Nu? What's New?
The E-zine of Jewish Genealogy From Avotaynu

Gary Mokotoff, Editor

Volume 10, Number 8 | April 26, 2009

This edition is going to 8,389 subscribers

Editorial: These Are the Times That Try Men’s Souls
It is time for the genealogical community to form a Political Action Committee to lobby for the interests of family history research. The acts of government agencies—primarily local and state—are interfering with our ability to access records of our ancestors. These restrictions are arbitrary and capricious. The most popular excuses are that public access leads to identity theft or can be used by terrorists. Yet there are no known cases of vital records being used in either manner.

One clerk in the State of New Jersey limited access to death certificates that were part of probate records because he wanted to. When he was told it was contrary to state law, he reaction was “take me to court.” He now requests the executor of an estate to sign a statement that the family wishes the death record to be sealed, thus circumventing the law. Last month the New York City Department of Health and Mental Hygiene (DOHMH) banned public access to the index of vital records due to concerns that abuse by the public can lead to identity theft and security risks. The DOHMH has birth indices/records after 1909 and death indices/records after 1948. The same agency refused to provide me with a 40-year-old death certificate, because I did not know the names of the decedent’s father and mother.

Currently there is a Records Preservation & Access Committee sponsored by the Federation of Genealogical Societies and the National Genealogical Society. They are sometimes successful in modifying proposed legislation or regulations. The committee’s technique is to meet with the government officials and try to reason with them. It is time to kick it up a notch and make legislators and clerks aware that if they make moves to limit access to their records, they will incur the public and political wrath of the genealogical community.

In many ways the United States is really 50 independent countries, each making their own rules on many matters including access to vital records and their indexes. Recently I was able to reunite a Holocaust survivor with American relatives, because the American family came from California. It was easy to do because there is public access to the vital records indexes of California. Had the relatives lived in New York City, the link would not have been made.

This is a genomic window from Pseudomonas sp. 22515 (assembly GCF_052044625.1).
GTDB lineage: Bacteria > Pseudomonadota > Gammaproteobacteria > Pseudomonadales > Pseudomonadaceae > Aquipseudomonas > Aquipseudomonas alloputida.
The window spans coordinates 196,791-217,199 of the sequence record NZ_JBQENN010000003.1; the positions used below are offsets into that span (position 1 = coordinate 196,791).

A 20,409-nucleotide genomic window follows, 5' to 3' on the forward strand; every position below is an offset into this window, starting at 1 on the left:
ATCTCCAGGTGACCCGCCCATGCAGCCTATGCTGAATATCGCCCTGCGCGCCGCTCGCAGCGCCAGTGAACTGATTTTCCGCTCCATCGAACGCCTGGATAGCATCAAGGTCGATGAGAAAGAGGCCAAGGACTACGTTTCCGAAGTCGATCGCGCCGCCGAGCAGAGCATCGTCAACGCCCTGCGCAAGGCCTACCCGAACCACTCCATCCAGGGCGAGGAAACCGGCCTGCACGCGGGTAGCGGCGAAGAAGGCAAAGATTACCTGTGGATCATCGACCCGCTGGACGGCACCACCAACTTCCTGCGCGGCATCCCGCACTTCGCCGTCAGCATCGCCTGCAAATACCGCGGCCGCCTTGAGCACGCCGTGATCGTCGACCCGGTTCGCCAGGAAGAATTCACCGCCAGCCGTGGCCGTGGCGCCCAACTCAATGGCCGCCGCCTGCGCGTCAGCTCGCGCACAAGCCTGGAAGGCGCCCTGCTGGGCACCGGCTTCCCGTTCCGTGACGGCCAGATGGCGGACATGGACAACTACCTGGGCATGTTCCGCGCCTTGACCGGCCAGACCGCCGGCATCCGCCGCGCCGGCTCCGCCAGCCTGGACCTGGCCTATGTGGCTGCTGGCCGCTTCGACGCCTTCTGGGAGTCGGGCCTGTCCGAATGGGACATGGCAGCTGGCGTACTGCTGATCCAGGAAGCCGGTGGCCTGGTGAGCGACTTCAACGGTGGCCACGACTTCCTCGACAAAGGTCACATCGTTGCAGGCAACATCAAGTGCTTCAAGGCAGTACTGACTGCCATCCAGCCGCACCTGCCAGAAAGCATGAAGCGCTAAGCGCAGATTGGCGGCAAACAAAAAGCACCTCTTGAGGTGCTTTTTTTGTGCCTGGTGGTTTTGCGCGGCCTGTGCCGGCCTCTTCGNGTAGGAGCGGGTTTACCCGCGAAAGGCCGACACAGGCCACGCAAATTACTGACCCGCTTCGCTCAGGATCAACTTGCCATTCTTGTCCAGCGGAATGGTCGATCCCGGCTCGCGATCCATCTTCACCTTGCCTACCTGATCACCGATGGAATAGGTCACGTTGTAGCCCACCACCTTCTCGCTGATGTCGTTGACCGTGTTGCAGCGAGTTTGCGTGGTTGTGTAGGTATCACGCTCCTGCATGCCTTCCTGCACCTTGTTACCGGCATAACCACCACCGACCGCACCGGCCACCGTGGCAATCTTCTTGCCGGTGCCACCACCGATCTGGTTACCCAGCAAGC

My personal experience with security systems is that they inconvenience the honest and allow the criminals to do whatever they want. When I was in the computer software business, I used an IBM service facility that required you to sign in. I always signed in with the name of the president of IBM. No one ever challenged it. More recently, in this post-9/11 age, my wife and I traveled to a genealogy conference where Avotaynu was exhibiting its books. My wife brought along a box cutter to open the cartons and innocently placed it in her purse taking it onboard the plane. The security screening did not catch it. The criminals of the world will always find a way to get around security systems. Some years ago, in one New Jersey county, criminals were selling false birth certificates to illegal aliens. How did they accomplish it? They had a person working for the government agency produce the fake certificates. If I wanted access to the DOHMH for the purposes of stealing someone’s identity, all that would be necessary would be to get someone hired by the institution. This is not a hypothetical case. There was a rumor many years ago among the members of the New York Chapter of the Association of Professional Genealogists that you could get a adoption birth record unsealed by paying a city employee $500 for a copy of the records.

It is time for the genealogical community to approach state legislators and demand laws be passed that equitably balance the need to know by such people as family historians with the privacy of the person. Such excuses as identity theft and terrorism are lame reasons to inconvenience the public.


JGSLI Yearbook Project
The Jewish Genealogical Society of Long Island has initiated a project where it will act as an intermediary to match researchers with yearbook owners. High school, college or other miscellaneous school yearbooks or class lists can be an interesting source of genealogical information and photographs. In addition to a graduating photo, there may be photos of a relative participating in a sports activity, school orchestra, member of a club or other activity.

To date more than 900 yearbooks have been made available by volunteers through this program. Additional information can be found at http://www.jgsli.org/yearbook_project.htm. It includes the procedure for how to add yearbooks in your possession to the program.


Deadline Looms for Conference Early Registration
Early-Bird registration for the 29th IAJGS International Conference on Jewish Genealogy to be held in Philadelphia from August 2–7, 2009, ends on April 30, 2009. After that date, registration increases from $250 to $295. On-site registration takes effect after July 25, 2009, when the cost rises to $325. Daily registration is also possible. Register online at http://philly2009.org

Register for Meals and Computer Workshops
If you are planning to attend the conference, it is recommended that you register now for the planned Breakfasts with the Experts, Special Interest Groups luncheons, banquet and Computer Training Workshops. With the exception of the banquet, these functions have limited capacity and sell out early. Go to the conference site and click the link to Registration Update.

Philadelphia Jewish Resource Guide Will Help Researchers
If you have roots in the Philadelphia area, which includes southern New Jersey and Delaware, the conference host society, Jewish Genealogical Society of Greater Philadelphia, has developed a 142-page “Philadelphia Area Jewish Genealogical Resource Directory” that is available on the Internet at http://www.jewishgen.org/jgsp/ResourceGuidev5C.pdf. Included are all Jewish cemeteries—both active and inactive—synagogues and funeral directors. Where appropriate, each entry includes name, address, phone number, key staff, web site, email, hours, fees, accessibility, public transportation, driving directions, Jewish interest holdings and research advice. Also included is information about institutions in both the government and private sectors. Another useful book is The Jewish Quarter of Philadelphia: A History and Guide 1881 to 1930 by Harry Boonin, founding president of the JGS of Greater Phildelphia. It can be purchased from Avotaynu at http://www.avotaynu.com/books/Philadelphia.htm.